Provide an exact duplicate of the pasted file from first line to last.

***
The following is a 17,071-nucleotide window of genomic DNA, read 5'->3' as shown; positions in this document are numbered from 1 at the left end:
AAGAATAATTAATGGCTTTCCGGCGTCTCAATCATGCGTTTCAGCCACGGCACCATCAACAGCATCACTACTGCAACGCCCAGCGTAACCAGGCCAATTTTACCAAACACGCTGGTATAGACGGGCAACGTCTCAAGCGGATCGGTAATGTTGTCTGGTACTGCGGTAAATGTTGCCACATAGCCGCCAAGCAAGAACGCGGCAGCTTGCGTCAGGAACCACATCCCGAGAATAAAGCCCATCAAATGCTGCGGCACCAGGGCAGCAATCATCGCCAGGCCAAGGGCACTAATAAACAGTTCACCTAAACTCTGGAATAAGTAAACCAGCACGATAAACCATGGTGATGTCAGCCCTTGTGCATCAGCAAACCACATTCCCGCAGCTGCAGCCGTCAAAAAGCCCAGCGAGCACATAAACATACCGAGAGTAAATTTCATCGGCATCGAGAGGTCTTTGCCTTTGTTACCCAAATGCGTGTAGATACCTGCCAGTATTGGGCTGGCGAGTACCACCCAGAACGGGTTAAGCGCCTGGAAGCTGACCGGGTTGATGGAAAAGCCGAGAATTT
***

The following is a 17,071-nucleotide window of genomic DNA, read 5'->3' as shown; positions in this document are numbered from 1 at the left end:
AAGAATAATTAATGGCTTTCCGGCGTCTCAATCATGCGTTTCAGCCACGGCACCATCAACAGCATCACTACTGCAACGCCCAGCGTAACCAGGCCAATTTTACCAAACACGCTGGTATAGACGGGCAACGTCTCAAGCGGATCGGTAATGTTGTCTGGTACTGCGGTAAATGTTGCCACATAGCCGCCAAGCAAGAACGCGGCAGCTTGCGTCAGGAACCACATCCCGAGAATAAAGCCCATCAAATGCTGCGGCACCAGGGCAGCAATCATCGCCAGGCCAAGGGCACTAATAAACAGTTCACCTAAACTCTGGAATAAGTAAACCAGCACGATAAACCATGGTGATGTCAGCCCTTGTGCATCAGCAAACCACATTCCCGCAGCTGCAGCCGTCAAAAAGCCCAGCGAGCACATAAACATACCGAGAGTAAATTTCATCGGCATCGAGAGGTCTTTGCCTTTGTTACCCAAATGCGTGTAGATACCTGCCAGTATTGGGCTGGCGAGTACCACCCAGAACGGGTTAAGCGCCTGGAAGCTGACCGGGTTGATGGAAAAGCCGAGAATTT